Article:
A new study finds more than two-thirds of teens and young adults who survive an opioid overdose don’t receive treatment for their addiction within 30 days.
Fewer than 2% of teens and young adults ages 13 to 22 who survive an opioid overdose receive recommended evidence-based treatment with buprenorphine, methadone or naltrexone, according to U.S. News and World Report.
The findings come from an analysis of Medicaid claims between 2009 and 2015. The researchers found that among 3,605 youths who survived an opioid overdose and were enrolled in Medicaid during the study period, 2,483 (68.9%) did not receive addiction treatment within 30 days of their overdose. The study found 1,056 (29.3%) received only behavioral health services, and only 1.9% received medication-assisted treatment.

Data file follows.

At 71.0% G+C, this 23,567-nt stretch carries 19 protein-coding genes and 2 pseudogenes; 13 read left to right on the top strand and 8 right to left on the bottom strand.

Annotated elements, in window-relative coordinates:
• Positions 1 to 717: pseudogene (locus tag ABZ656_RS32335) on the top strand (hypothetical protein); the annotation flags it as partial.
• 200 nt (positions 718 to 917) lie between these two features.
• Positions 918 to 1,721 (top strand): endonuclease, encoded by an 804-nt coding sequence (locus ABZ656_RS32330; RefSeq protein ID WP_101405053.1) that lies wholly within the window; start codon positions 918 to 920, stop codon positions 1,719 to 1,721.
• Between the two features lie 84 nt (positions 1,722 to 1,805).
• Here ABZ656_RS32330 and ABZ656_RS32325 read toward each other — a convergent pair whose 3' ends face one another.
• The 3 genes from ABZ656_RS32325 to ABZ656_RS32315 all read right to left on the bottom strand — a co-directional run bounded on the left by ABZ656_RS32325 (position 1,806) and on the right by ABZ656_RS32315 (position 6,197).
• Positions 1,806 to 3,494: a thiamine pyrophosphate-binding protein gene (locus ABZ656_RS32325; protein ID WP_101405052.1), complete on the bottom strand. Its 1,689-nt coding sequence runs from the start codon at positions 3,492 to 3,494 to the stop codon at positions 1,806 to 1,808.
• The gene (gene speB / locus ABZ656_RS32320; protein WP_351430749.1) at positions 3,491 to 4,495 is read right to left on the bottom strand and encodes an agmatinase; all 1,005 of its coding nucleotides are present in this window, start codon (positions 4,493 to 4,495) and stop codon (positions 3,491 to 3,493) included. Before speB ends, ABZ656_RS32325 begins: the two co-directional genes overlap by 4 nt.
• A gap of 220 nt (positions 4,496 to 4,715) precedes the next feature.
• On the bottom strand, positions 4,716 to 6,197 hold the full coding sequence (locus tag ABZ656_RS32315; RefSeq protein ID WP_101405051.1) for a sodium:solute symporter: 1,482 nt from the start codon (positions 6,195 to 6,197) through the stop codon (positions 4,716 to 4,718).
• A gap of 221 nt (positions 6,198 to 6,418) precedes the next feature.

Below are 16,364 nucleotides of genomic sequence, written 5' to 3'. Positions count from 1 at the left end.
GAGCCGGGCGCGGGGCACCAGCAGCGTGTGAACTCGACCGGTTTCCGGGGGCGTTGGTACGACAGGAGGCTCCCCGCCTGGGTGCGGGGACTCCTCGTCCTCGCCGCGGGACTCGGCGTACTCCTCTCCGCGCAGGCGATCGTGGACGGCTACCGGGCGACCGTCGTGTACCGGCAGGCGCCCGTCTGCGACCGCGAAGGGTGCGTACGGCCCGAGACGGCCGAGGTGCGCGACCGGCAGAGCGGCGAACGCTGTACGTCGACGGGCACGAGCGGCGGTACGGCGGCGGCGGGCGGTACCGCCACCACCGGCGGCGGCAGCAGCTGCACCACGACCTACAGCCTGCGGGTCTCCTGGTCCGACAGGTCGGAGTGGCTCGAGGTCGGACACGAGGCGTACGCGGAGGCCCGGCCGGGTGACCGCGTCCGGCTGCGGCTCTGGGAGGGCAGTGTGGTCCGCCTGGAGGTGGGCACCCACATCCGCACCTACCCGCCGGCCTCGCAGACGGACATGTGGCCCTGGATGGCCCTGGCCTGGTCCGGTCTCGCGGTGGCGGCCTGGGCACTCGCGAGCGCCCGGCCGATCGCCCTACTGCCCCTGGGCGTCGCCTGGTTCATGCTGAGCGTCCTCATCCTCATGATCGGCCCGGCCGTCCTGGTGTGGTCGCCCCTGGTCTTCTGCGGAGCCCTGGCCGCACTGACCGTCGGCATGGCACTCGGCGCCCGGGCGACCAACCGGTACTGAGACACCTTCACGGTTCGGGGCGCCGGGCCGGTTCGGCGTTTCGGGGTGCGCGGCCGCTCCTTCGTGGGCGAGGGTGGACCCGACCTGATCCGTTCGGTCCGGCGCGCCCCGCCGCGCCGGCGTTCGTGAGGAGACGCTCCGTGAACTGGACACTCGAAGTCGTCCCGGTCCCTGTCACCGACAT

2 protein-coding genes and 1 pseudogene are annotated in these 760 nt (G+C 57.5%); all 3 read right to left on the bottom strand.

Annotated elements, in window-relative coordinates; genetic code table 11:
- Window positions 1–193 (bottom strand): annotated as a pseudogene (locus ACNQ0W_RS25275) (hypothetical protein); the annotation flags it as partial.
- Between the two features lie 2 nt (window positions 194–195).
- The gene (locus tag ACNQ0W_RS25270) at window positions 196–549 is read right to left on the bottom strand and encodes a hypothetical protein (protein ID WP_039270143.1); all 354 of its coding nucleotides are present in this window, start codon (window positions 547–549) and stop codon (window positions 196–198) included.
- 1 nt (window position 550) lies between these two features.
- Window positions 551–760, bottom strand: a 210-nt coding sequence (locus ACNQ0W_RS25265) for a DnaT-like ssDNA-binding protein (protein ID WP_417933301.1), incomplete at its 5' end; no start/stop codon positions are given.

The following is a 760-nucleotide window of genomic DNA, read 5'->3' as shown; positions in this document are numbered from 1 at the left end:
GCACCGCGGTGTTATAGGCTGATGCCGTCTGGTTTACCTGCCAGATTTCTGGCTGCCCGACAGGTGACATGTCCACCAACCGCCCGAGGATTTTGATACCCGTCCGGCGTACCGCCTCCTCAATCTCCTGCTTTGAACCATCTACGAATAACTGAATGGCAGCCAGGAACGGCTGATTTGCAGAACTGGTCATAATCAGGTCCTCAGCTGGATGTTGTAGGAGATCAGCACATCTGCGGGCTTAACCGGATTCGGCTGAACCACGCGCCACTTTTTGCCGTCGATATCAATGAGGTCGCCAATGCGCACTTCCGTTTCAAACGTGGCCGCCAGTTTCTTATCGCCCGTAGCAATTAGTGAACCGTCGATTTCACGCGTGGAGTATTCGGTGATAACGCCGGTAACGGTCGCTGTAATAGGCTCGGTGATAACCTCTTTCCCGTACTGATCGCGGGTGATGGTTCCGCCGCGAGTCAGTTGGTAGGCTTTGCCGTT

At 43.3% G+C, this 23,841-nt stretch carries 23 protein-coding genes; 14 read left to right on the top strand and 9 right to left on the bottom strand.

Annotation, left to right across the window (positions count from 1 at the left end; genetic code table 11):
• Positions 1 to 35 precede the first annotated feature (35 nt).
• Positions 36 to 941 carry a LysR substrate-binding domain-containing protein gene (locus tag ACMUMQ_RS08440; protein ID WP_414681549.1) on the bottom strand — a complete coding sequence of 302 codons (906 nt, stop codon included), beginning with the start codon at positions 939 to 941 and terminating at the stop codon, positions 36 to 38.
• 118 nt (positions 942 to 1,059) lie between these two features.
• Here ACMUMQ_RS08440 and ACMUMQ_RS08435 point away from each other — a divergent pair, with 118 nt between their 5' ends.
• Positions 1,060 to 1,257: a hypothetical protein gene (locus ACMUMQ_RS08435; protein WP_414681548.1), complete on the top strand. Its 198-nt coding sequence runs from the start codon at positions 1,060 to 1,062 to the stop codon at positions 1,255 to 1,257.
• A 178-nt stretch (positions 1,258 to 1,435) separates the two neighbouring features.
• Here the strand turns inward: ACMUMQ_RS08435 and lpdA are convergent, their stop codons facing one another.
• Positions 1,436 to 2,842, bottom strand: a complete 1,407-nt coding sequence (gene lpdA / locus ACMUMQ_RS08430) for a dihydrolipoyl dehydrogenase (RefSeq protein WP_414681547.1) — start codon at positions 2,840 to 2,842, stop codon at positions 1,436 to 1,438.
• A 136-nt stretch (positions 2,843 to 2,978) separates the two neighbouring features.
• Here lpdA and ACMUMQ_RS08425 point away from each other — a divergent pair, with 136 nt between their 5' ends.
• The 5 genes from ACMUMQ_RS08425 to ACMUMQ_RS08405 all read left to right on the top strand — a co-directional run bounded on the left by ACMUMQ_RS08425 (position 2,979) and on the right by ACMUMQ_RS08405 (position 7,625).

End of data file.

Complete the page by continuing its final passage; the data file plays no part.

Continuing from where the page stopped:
There is a “large unmet need for addiction treatment of youths following overdose,” the researchers wrote in JAMA Pediatrics.
Staying on the Road to Recovery Following Treatment
The end of substance use treatment is just the beginning of the road to recovery. Your child will need your help and support to get there.